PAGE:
Balancing Work and Schooling-at-Home During a Crisis – Jeanne L. –

Jeanne L., California, USA

What is your greatest struggle when it comes to crisis schooling?

My greatest struggle when it comes to crisis schooling is navigating through everyone’s big emotions (and we’re all having them right now) while trying to create a school and work routine at home. The girls are having more meltdowns and are just more sensitive. We do a lot to try to look on the bright side and make the best of things, but you can’t deny feelings of loss and isolation. All the feelings everyone is experiencing are completely valid and I can’t change the situation, so as a mom, that’s hard to accept. As parents we try to give the girls and each other a safe place where we can vent and come to for comfort; however, when the parents are having moments of feeling overwhelmed, stressed, or sad, it’s very hard to also help the girls deal with their struggles. 

What resources have you been utilizing to help you on your unexpected homeschool journey?

I rely a lot on my big kid’s kindergarten teacher. I’m lucky that she’s given us lots of resources  including end of year kindergarten standards so I know what our goals should be. She really has put a lot of time and effort into maintaining familiar school routines even at a distance and to continuing her students’ education. I’m forever grateful for her support, care, and dedication!

For my preschooler, I get a lot of ideas from a couple of Instagram accounts I follow – Busy Toddler and Days with Grey. I use Pinterest to search for arts and crafts projects, kinesthetic academic activities, large and fine motor skills games. I also use YouTube a lot for phonics, sight words, colors, counting, shapes, etc (also at the recommendation of my big kid’s kinder teacher)! Jack Hartman can be heard most mornings from our house!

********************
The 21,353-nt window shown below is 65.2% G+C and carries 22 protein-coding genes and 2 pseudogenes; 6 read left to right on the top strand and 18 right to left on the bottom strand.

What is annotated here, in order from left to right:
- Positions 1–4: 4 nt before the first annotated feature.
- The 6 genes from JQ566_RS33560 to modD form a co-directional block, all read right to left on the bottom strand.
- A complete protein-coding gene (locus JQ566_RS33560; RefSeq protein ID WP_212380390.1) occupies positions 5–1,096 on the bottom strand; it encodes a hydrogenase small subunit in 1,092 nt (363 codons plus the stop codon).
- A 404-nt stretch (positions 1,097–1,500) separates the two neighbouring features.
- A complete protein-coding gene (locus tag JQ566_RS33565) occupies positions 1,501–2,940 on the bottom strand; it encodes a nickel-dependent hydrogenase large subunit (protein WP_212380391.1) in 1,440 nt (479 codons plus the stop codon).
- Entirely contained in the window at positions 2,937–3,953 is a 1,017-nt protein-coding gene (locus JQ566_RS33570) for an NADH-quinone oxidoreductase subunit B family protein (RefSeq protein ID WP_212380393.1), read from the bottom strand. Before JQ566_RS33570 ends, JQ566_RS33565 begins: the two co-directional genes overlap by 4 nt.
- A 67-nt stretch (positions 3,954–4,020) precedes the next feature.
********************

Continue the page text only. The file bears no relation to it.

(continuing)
You are also a teacher and working from home? What challenges does this entail?

There were a lot of bumps and figurative bruises in the beginning. We were all just thrown in the deep end trying to learn how to swim. It was difficult getting all my families online and helping them manage new technology remotely. We (teachers, administration, technology department, and support personnel) all learned quickly, but the learning part did feel painful for me. All the while, I was trying to homeschool my girls. To go back to my swimming analogy – it was like treading water while keeping your child afloat at the same time. 

What continues to be extremely challenging is balancing planning and teaching my own class and creating and maintaining my girls’ school routine. In the beginning I found myself working all day long. From when I woke up in the morning until I went to bed with breaks for meals and exercise. I’d just jump around all day between my class and the girls. At times, I have felt that I’m jumping around so much, I’m not doing one thing well, which is discouraging and overwhelming. Sometimes it’s still like this. I find it hard to shut off school these days.

How do you find balance and time for self-care in the midst of daily life as an unexpected homeschooling parent?

I read somewhere that self-care for parents during this time could be getting dressed, so I make sure to do that daily. Really, I find self-care difficult and feel like I lean more to self-medicating with treats like my favorite junk or comfort food. I try to make time to exercise at least 4 times a week (especially because of my diet preferences these days). The best self-care for me is getting some time outside. If I can get some sun, it really helps me deal so much better with whatever the day may bring.

In a perfect world, what would your ideal homeschool day look like?